In death I am lost forever. In her I am lost forever. I cling to her like she's my last chance. She is. In bed at night, she takes me into her body again and again and I ride the wind with her, soaring across the plains with no buffalo in sight, soaring through grasslands, marsh, cypress, and oak until I am no longer myself but part of the land, part of her. Looking down, I see hooves where her feet should be. I am singing a charm song, a song to call deer, a song for love. We may be noble, we may be savage, we may be killed off in fire and ice, but we still have our wits. And our spirits. Yunwitsansdi. Little Ones.
Carlisle and I are the same blood. We see the same spirits. We hear the same voices across a vast space of desert wind, rain, rushing across the plains and whispering at night when we cross the edge between wakefulness and sleep. In the borderlands, that is where I hear them, the Little Ones, calling to me, and the only way I can shut my ears is to slip inside her, come home inside her. Make them leave.
The Yunwitsansdi made medicine and turned two men to snakes, sending them to watch by the door of the House of the Sun to kill her when she arrived. But she shone too bright for them and they crawled off, spewing yellow venom at her. The Sun cursed them, burning even brighter with anger, and more people died.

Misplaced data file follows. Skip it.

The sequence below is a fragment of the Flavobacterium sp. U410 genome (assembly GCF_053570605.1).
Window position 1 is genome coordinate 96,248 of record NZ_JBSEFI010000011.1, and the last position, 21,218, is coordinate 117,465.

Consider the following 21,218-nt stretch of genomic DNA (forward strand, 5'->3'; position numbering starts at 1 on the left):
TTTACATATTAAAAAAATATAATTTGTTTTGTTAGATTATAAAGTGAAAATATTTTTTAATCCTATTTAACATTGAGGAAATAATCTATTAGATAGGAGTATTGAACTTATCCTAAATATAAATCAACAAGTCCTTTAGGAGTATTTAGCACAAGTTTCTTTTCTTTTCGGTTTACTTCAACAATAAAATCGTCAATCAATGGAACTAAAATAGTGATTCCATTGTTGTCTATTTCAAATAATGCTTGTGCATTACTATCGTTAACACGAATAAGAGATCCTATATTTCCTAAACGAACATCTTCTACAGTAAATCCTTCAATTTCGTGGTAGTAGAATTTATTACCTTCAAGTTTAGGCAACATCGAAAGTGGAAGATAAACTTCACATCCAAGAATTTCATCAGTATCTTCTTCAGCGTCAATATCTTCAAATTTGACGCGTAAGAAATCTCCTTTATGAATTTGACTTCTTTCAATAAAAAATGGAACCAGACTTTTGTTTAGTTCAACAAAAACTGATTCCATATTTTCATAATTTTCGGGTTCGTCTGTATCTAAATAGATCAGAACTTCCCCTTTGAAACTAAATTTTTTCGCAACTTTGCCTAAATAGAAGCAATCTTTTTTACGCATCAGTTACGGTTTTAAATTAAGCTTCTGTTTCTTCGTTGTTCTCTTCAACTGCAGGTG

The Peace Chief, Nanyehi, went to the Little People and begged for help. Now this was uncommon, since begging the Little People's help could spell trouble, especially for one as powerful as the Peace Chief. Yet the Peace Chief, dressed in white, went to the Yunwitsansdi and asked for their help. She took with her Bowlegs, the War Chief, dressed in red.
Nanyehi was beautiful, she was brave and strong, and the Little Ones took pity upon her. She had been made dark by the Sun's oozing rays, and three of her children had died in the drought. Bowlegs was brave, but his love for Nanyehi blinded him to the possibility that the only way to gain the help of the Yunwitsansdi was to sacrifice one's soul.
Carlisle stands against the glass, eyes staring out the window. Does she see the Little Ones? Does she hear their voices? They exist in her, carrying their blood to her heart, her being. Surely she listens. With death all around it is all she can do. The reflection of her face has become one with the reflection of the rain on the window glass. Tears are the same color as rain, yet the bitter taste of salt stands between the two, like oceans and rivers. Today Carlisle cries an ocean. She is no longer a river.
Now her world has turned. Beloved father, prickly sister: both dead, in the space of a heartbeat. No one expected it. Least of all my Cherokee princess. My gaze hardens behind the thin walls of glass that stand between us, the metal once cold to the touch of my skin but warmed by her touch. We rarely speak these days but I know the blood that feeds this woman's heart.
I know now why the mourning dove, in our tradition, brings love magic. Its moaning cry sinks into your heart and makes you fall in love. It sings an old man's song to pierce the skin and make you lonesome. It speaks in a language we do not understand anymore but still we know. Pcvi howe, pcvi howe. Go there, make me invincible.
On cue, Carlisle turns to me, her lips parted, eyes adjusting to the light. Moving toward me, slowly, the only way she can make death go away is to wrap me inside of her. I don't resist, for the old man's song is still on my lips.